American Icons: The Scarlet Letter
Friday, May 16, 2014
This is the novel that invented forbidden love.
One of Nathaniel Hawthorne’s ancestors was a judge in the Salem witch trials. In his novel of early America, Hawthorne explores the tension between our deeply ingrained Puritanism and our celebration of personal freedom. Hester Prynne was American literature’s first heroine, a fallen woman who’s not ashamed of her sin. “I think the thing that makes it modern, though it’s hard to see,” says novelist Tom Perrotta (Little Children), “is that the real crime isn’t desire, it’s hypocrisy. I think that’s a specifically American view of sex.” And even in the age of the internet sex scandal, says Jezebel’s Lindy West, we still apply the scarlet A as punishment — “blaming women for their sexuality, and turning that into a moral failing.”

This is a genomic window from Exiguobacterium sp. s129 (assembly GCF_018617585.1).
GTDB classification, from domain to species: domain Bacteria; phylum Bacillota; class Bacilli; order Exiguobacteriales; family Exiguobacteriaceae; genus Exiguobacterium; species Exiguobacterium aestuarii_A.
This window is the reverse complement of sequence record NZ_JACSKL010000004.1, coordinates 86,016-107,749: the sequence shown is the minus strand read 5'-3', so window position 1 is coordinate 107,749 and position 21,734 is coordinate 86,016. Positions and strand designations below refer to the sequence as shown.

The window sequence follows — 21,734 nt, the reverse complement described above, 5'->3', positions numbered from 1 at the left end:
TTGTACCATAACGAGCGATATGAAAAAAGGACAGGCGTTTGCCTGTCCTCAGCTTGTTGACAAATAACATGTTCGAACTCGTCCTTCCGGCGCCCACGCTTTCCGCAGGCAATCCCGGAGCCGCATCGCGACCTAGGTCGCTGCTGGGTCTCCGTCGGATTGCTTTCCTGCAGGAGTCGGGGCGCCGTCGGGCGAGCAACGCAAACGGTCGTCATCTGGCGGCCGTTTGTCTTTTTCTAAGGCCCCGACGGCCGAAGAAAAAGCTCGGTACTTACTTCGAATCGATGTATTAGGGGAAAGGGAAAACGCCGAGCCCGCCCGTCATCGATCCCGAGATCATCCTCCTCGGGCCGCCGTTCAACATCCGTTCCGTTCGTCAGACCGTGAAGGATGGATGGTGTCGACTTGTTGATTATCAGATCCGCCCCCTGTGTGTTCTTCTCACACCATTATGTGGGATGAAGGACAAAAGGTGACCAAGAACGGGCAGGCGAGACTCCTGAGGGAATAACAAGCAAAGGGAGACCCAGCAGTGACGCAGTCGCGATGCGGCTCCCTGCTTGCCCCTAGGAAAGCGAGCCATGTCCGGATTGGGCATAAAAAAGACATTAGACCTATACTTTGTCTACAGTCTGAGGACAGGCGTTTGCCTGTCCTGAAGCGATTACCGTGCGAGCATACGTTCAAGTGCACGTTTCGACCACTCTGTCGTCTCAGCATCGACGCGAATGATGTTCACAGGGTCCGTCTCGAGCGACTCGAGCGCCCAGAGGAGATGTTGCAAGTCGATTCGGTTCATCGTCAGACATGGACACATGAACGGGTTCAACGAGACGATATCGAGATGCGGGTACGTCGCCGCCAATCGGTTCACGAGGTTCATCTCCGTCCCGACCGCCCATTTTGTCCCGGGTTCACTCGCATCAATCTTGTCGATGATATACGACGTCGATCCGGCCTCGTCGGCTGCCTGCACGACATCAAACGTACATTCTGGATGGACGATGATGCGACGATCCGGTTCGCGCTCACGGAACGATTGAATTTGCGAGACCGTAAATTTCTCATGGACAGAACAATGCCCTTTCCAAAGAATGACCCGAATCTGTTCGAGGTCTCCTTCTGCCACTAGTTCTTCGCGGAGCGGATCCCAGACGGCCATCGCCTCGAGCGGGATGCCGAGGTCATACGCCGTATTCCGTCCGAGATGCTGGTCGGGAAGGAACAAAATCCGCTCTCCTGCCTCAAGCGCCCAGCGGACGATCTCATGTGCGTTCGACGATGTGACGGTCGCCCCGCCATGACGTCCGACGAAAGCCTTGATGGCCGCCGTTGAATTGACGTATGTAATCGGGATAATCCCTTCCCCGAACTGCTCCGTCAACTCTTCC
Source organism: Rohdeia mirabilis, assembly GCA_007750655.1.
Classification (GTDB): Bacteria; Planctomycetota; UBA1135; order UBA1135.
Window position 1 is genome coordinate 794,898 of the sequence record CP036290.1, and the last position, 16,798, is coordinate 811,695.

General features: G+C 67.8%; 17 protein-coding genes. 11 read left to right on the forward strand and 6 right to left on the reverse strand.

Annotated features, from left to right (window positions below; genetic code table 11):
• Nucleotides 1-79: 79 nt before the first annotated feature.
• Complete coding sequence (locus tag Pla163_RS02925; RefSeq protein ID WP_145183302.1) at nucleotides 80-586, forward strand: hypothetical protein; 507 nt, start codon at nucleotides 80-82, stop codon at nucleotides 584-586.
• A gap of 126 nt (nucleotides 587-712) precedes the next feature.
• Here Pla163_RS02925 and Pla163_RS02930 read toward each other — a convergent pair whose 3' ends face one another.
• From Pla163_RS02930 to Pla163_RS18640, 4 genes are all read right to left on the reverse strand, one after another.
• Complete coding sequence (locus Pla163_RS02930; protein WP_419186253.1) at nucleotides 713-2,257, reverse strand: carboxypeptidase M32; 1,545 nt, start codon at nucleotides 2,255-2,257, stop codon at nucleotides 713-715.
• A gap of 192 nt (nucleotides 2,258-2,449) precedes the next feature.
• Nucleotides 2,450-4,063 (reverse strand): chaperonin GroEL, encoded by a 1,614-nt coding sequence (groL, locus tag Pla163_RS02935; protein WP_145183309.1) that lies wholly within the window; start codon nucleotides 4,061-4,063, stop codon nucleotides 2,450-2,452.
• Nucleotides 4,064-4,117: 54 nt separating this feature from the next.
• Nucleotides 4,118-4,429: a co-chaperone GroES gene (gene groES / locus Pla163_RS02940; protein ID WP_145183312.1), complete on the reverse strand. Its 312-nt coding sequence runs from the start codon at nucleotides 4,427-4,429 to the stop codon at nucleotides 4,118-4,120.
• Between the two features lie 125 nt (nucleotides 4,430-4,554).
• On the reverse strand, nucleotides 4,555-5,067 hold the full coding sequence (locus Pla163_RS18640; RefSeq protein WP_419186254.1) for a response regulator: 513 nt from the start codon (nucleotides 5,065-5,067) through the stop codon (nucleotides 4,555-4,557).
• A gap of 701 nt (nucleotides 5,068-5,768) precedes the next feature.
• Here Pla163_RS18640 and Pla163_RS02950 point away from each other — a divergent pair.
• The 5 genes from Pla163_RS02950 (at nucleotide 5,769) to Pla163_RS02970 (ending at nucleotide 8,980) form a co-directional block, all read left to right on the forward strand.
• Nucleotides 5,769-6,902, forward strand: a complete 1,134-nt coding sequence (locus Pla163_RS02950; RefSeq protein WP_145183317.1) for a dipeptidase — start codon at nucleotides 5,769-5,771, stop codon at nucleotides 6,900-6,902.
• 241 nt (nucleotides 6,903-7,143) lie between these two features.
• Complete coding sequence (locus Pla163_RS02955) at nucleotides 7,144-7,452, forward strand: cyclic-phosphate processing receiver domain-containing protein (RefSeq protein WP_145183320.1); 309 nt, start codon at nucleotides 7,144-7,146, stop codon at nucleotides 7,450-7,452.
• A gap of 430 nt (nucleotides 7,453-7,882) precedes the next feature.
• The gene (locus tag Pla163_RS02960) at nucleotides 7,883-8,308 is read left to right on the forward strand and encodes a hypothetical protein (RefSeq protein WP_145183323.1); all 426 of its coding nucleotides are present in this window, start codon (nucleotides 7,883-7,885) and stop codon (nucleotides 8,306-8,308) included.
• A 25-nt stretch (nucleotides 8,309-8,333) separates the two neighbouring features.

(Originally aired: November 1, 2013)
Bonus Track: Tom Perrotta on Nathaniel Hawthorne's influence
Perrotta tells Anna Sale how Hawthorne influenced his novels The Leftovers and Little Children.
A still from the 1917 film adaptation of The Scarlet Letter. Arthur Dimmesdale (Stuart Holmes) and Hester Prynne (Mary Martin), with her daughter Pearl (Kittens Reichert).
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